Vegetation change occurs relatively slowly in arid systems (Cody 2000; Lawley et al. 2013), and monitoring often has to take place over decades to measure significant changes in vegetation. In an attempt to quantify vegetation change in the Akkerendam Nature Reserve, historical data obtained in the form of John Acocks’ species lists and photographic images taken by Pole Evans proved to be valuable tools in assessing the nature, extent and key drivers of vegetation change. Acocks’ species list data, collected between 1954 and 1956, were comprehensive and enabled the successful reconstruction of five relevés. The ease with which the relevés generated using the Acocks data were incorporated into the 2013 phytosociological table suggests that vegetation has not changed significantly over the past 60 years. Two hundred and twenty-two species were found to be common to both the Acocks species lists and the species list compiled in this study. The fact that the unidentified species in both the Acocks list and the species list generated from this survey were kept separate, therefore not assuming that they were the same species, is probably the reason for the low similarity between lists. Additionally, we are not exactly sure of the precise localities at which Acocks conducted his surveys even though he refers to Akkerendam Nature Reserve or Akkerendam. An interesting finding is that the species lists produced by Acocks are extremely comprehensive, and it is assumed he would have noted all tree species in the greater Akkerendam area. However, the alien invasive Prosopis species does not feature on any of his nine lists of the area. It can be deduced that this species was introduced or became more common following his surveys in 1954–1956.

Photographs taken nearly a century ago indicate some change in the vegetation of the Akkerendam Nature Reserve. These changes, however, have resulted primarily from the recent fires, which have occurred in the region. Such fires are known to destroy the vegetation, and although recovery occurs relatively slowly (Van der Merwe & Van Rooyen 2011c) after a decade or more, mature vegetation usually resembles pre-burn vegetation closely in terms of species composition and cover. All the photographs were taken from the slopes (lower and upper) of the Hantam Mountain and indicate the presence of Anisodontea triloba, a species that initially dominates Renosterveld vegetation after fire. In general, an analysis of the matched photographs suggests that the same vegetation is re-establishing following fire and that few major changes in cover and composition are evident in the landscape. Compared with the extensive changes in woody plant cover that have occurred in the eastern and northern savanna areas of southern Africa (Skowno et al. 2017), vegetation change in the Akkerendam area has been relatively minor over the last 100 years. Such stability is consistent with the pattern described for other parts of the Succulent Karoo Biome (Hoffman & Rohde 2007).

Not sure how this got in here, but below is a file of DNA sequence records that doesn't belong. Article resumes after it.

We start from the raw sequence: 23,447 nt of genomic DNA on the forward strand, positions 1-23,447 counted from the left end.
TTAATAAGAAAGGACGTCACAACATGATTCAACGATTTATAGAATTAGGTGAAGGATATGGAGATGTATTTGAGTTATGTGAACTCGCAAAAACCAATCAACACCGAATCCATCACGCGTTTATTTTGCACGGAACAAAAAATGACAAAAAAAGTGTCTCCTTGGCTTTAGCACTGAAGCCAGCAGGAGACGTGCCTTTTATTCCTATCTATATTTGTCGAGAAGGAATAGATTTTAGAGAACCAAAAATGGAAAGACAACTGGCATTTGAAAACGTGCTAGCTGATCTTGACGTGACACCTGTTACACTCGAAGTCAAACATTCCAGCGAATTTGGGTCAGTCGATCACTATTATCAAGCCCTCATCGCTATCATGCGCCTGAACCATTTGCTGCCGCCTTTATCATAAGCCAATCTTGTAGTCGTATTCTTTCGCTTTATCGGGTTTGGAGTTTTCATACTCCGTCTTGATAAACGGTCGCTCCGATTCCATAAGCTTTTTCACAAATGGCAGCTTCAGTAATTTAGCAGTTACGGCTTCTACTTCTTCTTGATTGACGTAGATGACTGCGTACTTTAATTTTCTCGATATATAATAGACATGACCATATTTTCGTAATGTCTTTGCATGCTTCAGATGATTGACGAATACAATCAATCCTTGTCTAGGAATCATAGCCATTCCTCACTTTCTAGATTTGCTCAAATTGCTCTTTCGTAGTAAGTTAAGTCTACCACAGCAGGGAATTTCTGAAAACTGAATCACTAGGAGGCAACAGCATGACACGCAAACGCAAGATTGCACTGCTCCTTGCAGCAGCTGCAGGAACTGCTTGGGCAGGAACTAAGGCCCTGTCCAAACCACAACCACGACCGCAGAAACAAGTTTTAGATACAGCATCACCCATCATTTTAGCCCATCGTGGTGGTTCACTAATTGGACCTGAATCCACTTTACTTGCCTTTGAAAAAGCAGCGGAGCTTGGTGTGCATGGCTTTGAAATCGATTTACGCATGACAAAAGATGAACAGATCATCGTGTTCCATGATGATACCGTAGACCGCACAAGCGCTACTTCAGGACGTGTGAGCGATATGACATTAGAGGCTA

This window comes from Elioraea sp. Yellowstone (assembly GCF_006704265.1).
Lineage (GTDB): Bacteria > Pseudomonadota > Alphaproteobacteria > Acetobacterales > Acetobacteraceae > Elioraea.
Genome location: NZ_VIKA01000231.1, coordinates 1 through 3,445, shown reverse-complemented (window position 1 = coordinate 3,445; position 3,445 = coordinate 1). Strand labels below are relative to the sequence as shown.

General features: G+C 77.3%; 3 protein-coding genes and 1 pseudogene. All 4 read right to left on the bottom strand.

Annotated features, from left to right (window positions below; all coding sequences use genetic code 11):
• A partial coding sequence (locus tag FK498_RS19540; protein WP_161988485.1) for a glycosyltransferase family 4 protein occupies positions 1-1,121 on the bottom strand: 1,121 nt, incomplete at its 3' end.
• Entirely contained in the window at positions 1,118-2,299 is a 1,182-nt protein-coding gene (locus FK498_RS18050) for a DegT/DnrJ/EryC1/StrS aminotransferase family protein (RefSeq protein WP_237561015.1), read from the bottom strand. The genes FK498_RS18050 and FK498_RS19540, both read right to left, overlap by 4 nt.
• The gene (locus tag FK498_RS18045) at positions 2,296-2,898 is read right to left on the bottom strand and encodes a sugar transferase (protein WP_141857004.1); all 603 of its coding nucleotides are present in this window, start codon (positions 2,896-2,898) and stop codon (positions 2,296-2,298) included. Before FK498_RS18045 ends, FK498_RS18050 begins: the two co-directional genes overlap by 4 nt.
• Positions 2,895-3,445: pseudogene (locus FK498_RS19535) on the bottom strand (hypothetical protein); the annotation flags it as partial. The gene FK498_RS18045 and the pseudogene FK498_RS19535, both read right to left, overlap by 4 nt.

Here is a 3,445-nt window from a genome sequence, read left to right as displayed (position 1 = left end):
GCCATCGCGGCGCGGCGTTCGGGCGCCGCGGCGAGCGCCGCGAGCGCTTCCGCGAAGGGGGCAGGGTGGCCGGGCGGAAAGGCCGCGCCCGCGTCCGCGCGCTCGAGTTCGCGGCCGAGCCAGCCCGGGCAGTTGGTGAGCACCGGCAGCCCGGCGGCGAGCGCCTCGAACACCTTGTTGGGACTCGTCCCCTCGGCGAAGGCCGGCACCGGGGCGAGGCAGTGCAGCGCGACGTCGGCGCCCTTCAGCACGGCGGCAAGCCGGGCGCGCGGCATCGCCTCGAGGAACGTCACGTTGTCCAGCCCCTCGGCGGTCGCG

The authors would like to thank Mandy Schumann (Northern Cape Department of Environment and Nature Conservation, DENC) for her dedication, time and effort in securing funding for this project; and the Hantam Municipality and Akkerendam Advisory Committee for interest and support of their local nature reserve. World Wildlife Fund (WWF) and the Leslie Hill Succulent Karoo Trust are warmly thanked for their financial and administrative contributions without which this project would not have been possible. Mandy Schumann and Conrad Geldenhuys (DENC) are thanked for their inputs into reports provided to WWF. Les Powrie (South African National Biodiversity Institute) is thanked for Acocks’ data provided to the authors.

Competing interests

The authors declare that they have no competing interests with regard to the writing of this article.

Authors’ contributions

H.v.d.M. conducted the vegetation surveys in 2013 and produced the vegetation map and classification. Both authors were present when the images were retaken and the vegetation surveyed in 2016. H.v.d.M. compiled the manuscript with editorial input from M.T.H.


This publication was supported by the National Research Foundation in the form of a Research Career Award Fellowship granted to Helga van der Merwe under grant number 91434.